Earlier this week, GM announced that they were adding the world’s largest, rooftop, solar photovoltaic power installation to its car assembly plant located in Zaragoza, Spain (a factory that manufactures Opel vehicles for sale in Europe). When the project is completed in the fall of 2008, the solar installation will have 85,000 solar panels covering about 2,000,000 sf of roof space. Bloomberg further reports that the $78.5 million installation will avoid about 7k tons of emissions per year.
- Appraisers look to measure value of green.
- Green buildings expected to receive lower financing.
- Going green is good for your wallet.
- Eco-friendly, custom-built prefabs in high demand.
- Life and death of green design and forgoing LEED.
- Geothermal heating/cooling systems hit home.
- Habitat for Humanity LEED home blends into neighborhood.
- Here are ten of the world’s dirtiest cities.
- How to scoot in a city built for cars.
- Green energy blooms in the desert of New Mexico.
*WIR = Week in Review; a Saturday showcase of excellent links.
You may have noticed recent news that Home Depot will be providing free, in-store recycling of CFLs at all of its U.S. stores. But buried in that story is another interesting factoid — a tidbit of information in the likes of plucking the low hanging fruit. Home Depot announced that they will be switching to CFLs at all U.S. Light Fixture Showrooms and expect to save roughly $16 million in annual energy costs.
This news isn’t all that sexy, but it’s important. Make the switch, if you haven’t already and stop throwing money out the window. With the low hanging fruit, it’s true: money grows on trees!
You may have noticed an article by Alex Williams in the NY Times yesterday entitled "The Era of Green Noise." The article hits on some trends we're seeing, especially in the green lifestyle area, with people worn out by the green barrage of choices and information. Green advertising and/or pitches might get a roll of the eyes, or worse, some backlash. People may just repel and fight against the message. So businesses are starting to get concerned about the proper way to move forward given this "green fatigue" from the "green noise."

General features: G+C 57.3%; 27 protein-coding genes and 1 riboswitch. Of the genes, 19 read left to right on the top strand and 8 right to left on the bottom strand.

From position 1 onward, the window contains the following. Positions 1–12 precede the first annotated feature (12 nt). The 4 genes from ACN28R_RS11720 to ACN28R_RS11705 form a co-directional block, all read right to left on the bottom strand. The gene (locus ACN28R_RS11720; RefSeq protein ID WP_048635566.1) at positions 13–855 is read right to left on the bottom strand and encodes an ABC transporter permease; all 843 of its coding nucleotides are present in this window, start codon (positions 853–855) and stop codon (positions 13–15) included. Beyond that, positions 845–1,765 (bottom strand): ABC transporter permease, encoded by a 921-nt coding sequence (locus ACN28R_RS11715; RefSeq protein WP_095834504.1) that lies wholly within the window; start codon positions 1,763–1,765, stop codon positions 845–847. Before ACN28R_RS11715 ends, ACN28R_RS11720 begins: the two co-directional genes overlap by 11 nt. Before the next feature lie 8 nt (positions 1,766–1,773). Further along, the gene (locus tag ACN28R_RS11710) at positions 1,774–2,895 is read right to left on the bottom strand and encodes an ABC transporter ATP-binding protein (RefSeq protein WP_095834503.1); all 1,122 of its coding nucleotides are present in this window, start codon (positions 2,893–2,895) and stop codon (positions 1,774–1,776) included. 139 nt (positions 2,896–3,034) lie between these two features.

I've been thinking about this and have a few suggestions for businesses that want to keep a quality connection to their customers.
[2:16] As a global construction-services company in St. Louis, Missouri, Alberici sought to lead the transformation of the design and construction industry by renovating a 485-foot-long manufacturing plant into its new Class-A corporate headquarters. The desire to convey resource efficiency, integrated design, and corporate responsibility prompted Alberici to achieve substantial resource and cost savings by combining various strategies, including:
Make sure to check out this short little interview with Kavita Gupta, Director of Business Development for Perkins + Will, an architectural firm with a solid reputation for designing cutting edge green projects. Ms. Gupta talks about some of the drivers of green buildings, many of which are listed below. Green buildings: